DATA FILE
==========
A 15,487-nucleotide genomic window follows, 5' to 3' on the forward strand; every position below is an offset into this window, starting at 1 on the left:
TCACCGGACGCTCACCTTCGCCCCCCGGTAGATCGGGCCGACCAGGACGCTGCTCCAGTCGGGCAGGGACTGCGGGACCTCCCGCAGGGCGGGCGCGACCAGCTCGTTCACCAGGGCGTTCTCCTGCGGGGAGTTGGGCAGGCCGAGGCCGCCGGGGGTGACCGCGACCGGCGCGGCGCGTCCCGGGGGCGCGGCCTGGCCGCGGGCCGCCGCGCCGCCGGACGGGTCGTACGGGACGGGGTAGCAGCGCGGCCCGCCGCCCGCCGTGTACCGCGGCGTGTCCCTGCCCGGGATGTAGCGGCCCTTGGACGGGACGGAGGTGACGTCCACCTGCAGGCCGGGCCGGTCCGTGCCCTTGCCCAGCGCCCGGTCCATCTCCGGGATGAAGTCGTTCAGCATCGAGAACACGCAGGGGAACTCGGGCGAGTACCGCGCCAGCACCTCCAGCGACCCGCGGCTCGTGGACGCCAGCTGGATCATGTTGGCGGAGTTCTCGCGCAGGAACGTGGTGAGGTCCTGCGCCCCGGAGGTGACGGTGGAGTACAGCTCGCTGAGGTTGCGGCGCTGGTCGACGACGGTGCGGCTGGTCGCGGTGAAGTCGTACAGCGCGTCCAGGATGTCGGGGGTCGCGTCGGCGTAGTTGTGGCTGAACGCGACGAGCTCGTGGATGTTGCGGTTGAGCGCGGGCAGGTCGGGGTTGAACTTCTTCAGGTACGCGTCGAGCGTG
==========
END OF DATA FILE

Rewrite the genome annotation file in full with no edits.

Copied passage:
A 15,487-nucleotide genomic window follows, 5' to 3' on the forward strand; every position below is an offset into this window, starting at 1 on the left:
TCACCGGACGCTCACCTTCGCCCCCCGGTAGATCGGGCCGACCAGGACGCTGCTCCAGTCGGGCAGGGACTGCGGGACCTCCCGCAGGGCGGGCGCGACCAGCTCGTTCACCAGGGCGTTCTCCTGCGGGGAGTTGGGCAGGCCGAGGCCGCCGGGGGTGACCGCGACCGGCGCGGCGCGTCCCGGGGGCGCGGCCTGGCCGCGGGCCGCCGCGCCGCCGGACGGGTCGTACGGGACGGGGTAGCAGCGCGGCCCGCCGCCCGCCGTGTACCGCGGCGTGTCCCTGCCCGGGATGTAGCGGCCCTTGGACGGGACGGAGGTGACGTCCACCTGCAGGCCGGGCCGGTCCGTGCCCTTGCCCAGCGCCCGGTCCATCTCCGGGATGAAGTCGTTCAGCATCGAGAACACGCAGGGGAACTCGGGCGAGTACCGCGCCAGCACCTCCAGCGACCCGCGGCTCGTGGACGCCAGCTGGATCATGTTGGCGGAGTTCTCGCGCAGGAACGTGGTGAGGTCCTGCGCCCCGGAGGTGACGGTGGAGTACAGCTCGCTGAGGTTGCGGCGCTGGTCGACGACGGTGCGGCTGGTCGCGGTGAAGTCGTACAGCGCGTCCAGGATGTCGGGGGTCGCGTCGGCGTAGTTGTGGCTGAACGCGACGAGCTCGTGGATGTTGCGGTTGAGCGCGGGCAGGTCGGGGTTGAACTTCTTCAGGTACGCGTCGAGCGTG